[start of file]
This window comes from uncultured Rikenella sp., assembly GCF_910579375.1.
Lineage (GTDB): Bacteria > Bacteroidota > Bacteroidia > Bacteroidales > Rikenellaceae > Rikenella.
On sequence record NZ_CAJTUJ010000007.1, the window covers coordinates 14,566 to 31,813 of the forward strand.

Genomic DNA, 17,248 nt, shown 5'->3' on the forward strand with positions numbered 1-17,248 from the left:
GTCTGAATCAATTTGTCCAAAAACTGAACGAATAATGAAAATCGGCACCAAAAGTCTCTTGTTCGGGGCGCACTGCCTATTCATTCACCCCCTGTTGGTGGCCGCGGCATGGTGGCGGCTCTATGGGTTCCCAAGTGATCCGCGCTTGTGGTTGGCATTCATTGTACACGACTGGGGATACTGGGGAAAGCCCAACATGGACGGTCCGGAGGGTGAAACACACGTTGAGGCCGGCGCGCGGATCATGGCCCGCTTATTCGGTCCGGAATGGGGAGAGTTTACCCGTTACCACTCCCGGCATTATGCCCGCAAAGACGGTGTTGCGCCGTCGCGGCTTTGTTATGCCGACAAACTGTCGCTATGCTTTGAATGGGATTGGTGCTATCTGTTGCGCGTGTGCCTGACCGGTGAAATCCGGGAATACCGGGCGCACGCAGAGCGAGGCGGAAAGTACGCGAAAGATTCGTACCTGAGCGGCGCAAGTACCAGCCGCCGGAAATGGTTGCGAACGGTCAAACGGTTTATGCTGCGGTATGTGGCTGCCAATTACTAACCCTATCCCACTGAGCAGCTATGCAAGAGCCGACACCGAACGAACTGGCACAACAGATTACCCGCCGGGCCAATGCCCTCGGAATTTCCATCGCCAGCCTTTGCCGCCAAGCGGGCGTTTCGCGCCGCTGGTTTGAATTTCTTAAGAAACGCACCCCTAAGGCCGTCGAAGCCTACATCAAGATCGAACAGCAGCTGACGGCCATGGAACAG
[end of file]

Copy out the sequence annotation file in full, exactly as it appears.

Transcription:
This window comes from uncultured Rikenella sp., assembly GCF_910579375.1.
Lineage (GTDB): Bacteria > Bacteroidota > Bacteroidia > Bacteroidales > Rikenellaceae > Rikenella.
On sequence record NZ_CAJTUJ010000007.1, the window covers coordinates 14,566 to 31,813 of the forward strand.

Genomic DNA, 17,248 nt, shown 5'->3' on the forward strand with positions numbered 1-17,248 from the left:
GTCTGAATCAATTTGTCCAAAAACTGAACGAATAATGAAAATCGGCACCAAAAGTCTCTTGTTCGGGGCGCACTGCCTATTCATTCACCCCCTGTTGGTGGCCGCGGCATGGTGGCGGCTCTATGGGTTCCCAAGTGATCCGCGCTTGTGGTTGGCATTCATTGTACACGACTGGGGATACTGGGGAAAGCCCAACATGGACGGTCCGGAGGGTGAAACACACGTTGAGGCCGGCGCGCGGATCATGGCCCGCTTATTCGGTCCGGAATGGGGAGAGTTTACCCGTTACCACTCCCGGCATTATGCCCGCAAAGACGGTGTTGCGCCGTCGCGGCTTTGTTATGCCGACAAACTGTCGCTATGCTTTGAATGGGATTGGTGCTATCTGTTGCGCGTGTGCCTGACCGGTGAAATCCGGGAATACCGGGCGCACGCAGAGCGAGGCGGAAAGTACGCGAAAGATTCGTACCTGAGCGGCGCAAGTACCAGCCGCCGGAAATGGTTGCGAACGGTCAAACGGTTTATGCTGCGGTATGTGGCTGCCAATTACTAACCCTATCCCACTGAGCAGCTATGCAAGAGCCGACACCGAACGAACTGGCACAACAGATTACCCGCCGGGCCAATGCCCTCGGAATTTCCATCGCCAGCCTTTGCCGCCAAGCGGGCGTTTCGCGCCGCTGGTTTGAATTTCTTAAGAAACGCACCCCTAAGGCCGTCGAAGCCTACATCAAGATCGAACAGCAGCTGACGGCCATGGAACAG